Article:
Anthropology and Expertise in the Asylum Courts

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  • Edition: 1st
  • Format: Hardcover
  • Copyright: 2006-12-13
  • Publisher: Cavendish Pub Ltd

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Although asylum has generated unparalleled levels of public and political concern over the past decade, there has been astonishingly little field research on the topic. This is a study of the legal process of claiming asylum from an anthropological perspective, focusing on the role of expert evidence from 'country experts' such as anthropologists. It describes how such evidence is used in assessments of asylum claims by the Home Office and by adjudicators and tribunals hearing asylum appeals. It compares uses of social scientific and medical evidence in legal decision-making and analyses anthropologically the legal uses of key concepts from the 1951 Refugee Convention, such as 'race', 'religion', and 'social group'. Evidence is drawn from field observation of more than 300 appeal hearings in London and Glasgow; from reported case law; and from interviews with immigration adjudicators, tribunal chairs, barristers and solicitors, as well as expert witnesses.

Author Biography

Anthony Good is Professor of Social Anthropology in Practice at Edinburgh University

Table of Contents

Forewordp. xi
Abbreviationsp. xiii
Table of casesp. xv
Table of statutesp. xxiii
Table of statutory instrumentsp. xxv
Prologue: Tales of persecutionp. 1
Asylum as a social and political problemp. 5
The emergence of the refugeep. 5
The scale of the 'problem'p. 7
Background to the researchp. 10
Anthropologists and lawyersp. 15
The fall and rise of the anthropology of lawp. 15
Legal and anthropological discoursesp. 25
Anthropology in the courtsp. 34
Studying asylump. 39
Previous studies of asylum processesp. 39
Research methodsp. 42
Convention refugees: an anthropological approachp. 47
The Refugee Convention in the European Unionp. 47
UK interpretations of the 1951 Conventionp. 50
'Well-founded fear'p. 51
'Of being persecuted'p. 54
'For reasons of race'p. 63
'Religion'p. 66
'Nationality'p. 73
'Membership of a particular social group'p. 74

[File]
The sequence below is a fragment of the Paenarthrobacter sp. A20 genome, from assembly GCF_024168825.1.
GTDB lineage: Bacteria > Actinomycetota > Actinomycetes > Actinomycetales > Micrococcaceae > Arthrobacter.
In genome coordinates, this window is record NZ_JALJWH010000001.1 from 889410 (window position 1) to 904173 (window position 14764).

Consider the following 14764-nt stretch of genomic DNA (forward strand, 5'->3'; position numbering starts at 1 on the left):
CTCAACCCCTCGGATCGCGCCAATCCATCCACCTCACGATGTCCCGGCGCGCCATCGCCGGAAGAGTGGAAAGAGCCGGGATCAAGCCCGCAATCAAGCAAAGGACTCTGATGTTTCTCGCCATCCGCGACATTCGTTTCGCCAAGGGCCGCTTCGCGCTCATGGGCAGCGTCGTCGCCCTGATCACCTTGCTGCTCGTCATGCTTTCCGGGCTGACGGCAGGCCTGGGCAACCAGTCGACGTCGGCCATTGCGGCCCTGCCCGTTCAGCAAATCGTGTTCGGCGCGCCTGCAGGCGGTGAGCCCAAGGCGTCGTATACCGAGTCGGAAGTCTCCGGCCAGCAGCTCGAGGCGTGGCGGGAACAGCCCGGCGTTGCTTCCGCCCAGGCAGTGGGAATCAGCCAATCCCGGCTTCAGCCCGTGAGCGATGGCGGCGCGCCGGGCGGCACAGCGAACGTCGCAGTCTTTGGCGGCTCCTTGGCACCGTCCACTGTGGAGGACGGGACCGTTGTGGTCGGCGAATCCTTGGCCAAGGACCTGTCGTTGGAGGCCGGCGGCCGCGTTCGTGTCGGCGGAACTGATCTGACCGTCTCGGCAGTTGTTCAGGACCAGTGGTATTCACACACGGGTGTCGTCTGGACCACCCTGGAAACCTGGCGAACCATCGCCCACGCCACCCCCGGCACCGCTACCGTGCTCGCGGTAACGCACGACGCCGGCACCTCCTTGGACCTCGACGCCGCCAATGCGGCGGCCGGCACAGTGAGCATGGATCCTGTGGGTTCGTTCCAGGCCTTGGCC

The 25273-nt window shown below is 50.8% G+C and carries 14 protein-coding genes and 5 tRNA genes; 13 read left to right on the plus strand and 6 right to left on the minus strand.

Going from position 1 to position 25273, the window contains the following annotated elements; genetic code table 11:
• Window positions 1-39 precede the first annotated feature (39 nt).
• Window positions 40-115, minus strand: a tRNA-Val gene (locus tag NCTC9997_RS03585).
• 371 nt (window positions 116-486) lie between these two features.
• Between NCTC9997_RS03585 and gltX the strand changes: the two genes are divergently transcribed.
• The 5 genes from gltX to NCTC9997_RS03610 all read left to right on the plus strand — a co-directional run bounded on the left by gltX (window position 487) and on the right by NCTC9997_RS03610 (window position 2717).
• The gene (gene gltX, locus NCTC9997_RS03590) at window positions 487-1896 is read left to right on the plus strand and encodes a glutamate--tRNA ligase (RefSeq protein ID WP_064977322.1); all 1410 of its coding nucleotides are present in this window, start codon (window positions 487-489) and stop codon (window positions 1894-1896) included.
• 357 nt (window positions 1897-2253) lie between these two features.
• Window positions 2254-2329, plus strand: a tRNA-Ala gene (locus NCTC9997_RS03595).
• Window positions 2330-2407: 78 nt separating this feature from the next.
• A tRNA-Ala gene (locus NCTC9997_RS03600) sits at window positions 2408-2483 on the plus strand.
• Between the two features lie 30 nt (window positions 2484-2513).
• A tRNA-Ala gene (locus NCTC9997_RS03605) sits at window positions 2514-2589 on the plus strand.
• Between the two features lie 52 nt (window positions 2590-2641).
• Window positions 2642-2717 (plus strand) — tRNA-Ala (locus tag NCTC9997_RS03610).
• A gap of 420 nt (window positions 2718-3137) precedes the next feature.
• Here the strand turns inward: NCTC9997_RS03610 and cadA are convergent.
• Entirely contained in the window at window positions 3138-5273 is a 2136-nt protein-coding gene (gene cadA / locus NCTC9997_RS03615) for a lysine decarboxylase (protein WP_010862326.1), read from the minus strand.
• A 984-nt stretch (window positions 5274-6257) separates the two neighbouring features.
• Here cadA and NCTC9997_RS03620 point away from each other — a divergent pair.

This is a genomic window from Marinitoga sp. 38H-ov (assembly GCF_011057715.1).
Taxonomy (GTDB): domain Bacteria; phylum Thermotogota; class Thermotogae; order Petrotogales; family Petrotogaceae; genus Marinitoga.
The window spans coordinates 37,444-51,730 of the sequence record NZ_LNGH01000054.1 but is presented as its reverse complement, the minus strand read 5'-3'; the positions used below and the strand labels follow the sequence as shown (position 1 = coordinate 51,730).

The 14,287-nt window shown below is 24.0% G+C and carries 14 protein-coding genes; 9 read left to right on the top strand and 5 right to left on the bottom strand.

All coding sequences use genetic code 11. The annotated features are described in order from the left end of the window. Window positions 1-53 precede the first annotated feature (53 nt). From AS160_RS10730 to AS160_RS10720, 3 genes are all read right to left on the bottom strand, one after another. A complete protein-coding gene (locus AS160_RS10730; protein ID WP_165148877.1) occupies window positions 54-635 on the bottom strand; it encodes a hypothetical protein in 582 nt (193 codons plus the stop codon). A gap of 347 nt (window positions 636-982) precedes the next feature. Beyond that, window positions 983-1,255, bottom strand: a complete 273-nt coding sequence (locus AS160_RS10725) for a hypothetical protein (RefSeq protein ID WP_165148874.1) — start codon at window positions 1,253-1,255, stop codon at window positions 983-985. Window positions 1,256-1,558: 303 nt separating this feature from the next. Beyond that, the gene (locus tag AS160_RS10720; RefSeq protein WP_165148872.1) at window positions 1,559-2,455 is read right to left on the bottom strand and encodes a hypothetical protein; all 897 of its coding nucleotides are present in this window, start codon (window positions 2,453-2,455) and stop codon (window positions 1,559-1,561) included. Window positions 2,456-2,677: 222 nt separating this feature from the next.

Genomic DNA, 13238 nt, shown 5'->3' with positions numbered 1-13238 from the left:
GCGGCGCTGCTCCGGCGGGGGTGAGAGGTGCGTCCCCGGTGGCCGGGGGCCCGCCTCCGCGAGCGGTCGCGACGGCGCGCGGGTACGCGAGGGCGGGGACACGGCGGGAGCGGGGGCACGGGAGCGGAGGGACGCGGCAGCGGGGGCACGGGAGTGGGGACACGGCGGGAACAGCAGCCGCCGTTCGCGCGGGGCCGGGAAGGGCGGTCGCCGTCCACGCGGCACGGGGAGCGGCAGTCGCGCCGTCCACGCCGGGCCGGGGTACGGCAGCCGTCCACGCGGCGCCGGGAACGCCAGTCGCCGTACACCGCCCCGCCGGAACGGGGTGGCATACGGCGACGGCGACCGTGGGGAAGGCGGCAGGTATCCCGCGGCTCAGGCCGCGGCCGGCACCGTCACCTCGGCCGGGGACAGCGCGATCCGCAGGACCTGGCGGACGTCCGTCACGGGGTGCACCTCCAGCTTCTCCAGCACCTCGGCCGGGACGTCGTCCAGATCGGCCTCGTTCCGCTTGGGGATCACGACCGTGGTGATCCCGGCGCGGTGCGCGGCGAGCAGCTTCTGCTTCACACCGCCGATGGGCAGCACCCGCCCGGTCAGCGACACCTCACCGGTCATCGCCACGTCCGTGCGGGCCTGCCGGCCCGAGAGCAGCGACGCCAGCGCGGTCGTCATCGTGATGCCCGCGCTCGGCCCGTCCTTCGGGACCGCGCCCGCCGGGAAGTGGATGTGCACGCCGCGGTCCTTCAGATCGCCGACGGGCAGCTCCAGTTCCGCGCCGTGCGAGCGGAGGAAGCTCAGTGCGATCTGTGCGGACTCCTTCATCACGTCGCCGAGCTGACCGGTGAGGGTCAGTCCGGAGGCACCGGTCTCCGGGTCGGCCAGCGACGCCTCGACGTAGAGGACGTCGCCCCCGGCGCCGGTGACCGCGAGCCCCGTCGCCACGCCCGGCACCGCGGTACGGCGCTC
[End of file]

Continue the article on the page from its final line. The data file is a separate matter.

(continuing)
'Political opinion'p. 84
'Outside the country of his nationality'p. 87
'Unable [or] unwilling'p. 87
Gender and sexualityp. 91
UNHCR and IND: an overviewp. 96
Claiming asylump. 99
Processing and assessing applicationsp. 99
Appeal hearingsp. 105
The hearing processp. 109
Certificationp. 117
Tribunal hearingsp. 119
Outcomesp. 122
Expert evidencep. 129
'Objective evidence'p. 129
A brief history of expert witnessesp. 131
The duties of expert witnessesp. 136
Reliability and admissibility of expert evidencep. 140
Instructing 'country experts'p. 146
Expert reportsp. 148
Interpretationp. 153
Interpreters in the asylum processp. 153
Interpretation problemsp. 157
The impact of interpreters on asylum hearingsp. 166
Cultural (mis)translationp. 170
Translation and performancep. 182
Assessing credibilityp. 187
Principles of credibility assessmentp. 187
Telling their storiesp. 190
Judicial assessments of credibilityp. 194
Country experts and credibility assessmentsp. 198
Medical experts and credibilityp. 203
Experts and judicial hegemonyp. 208
Weighing expert evidencep. 211
The notion of evidential weightp. 211
Home Office Country Assessmentsp. 212
Weighing expert evidencep. 216
Bias and objectivityp. 222
Oral expert evidencep. 226
Multiple experts: the Karanakaran appealp. 229
Tribunals as expertsp. 233
Judicial pragmatismp. 237
Reaching decisionsp. 239
Judicial reasoningp. 239
The standard and burden of proofp. 240
The 'chemistry of unanimity'p. 243
Risk assessment in asylum decision makingp. 245
Determinations and decisionsp. 248
Risk, authority and expertisep. 253
The social construction of riskp. 253
The complicity of the expertp. 257
One-way tickets v. The Sword of Damoclesp. 261
Postscriptp. 267
Bibliographyp. 271
Indexp. 287
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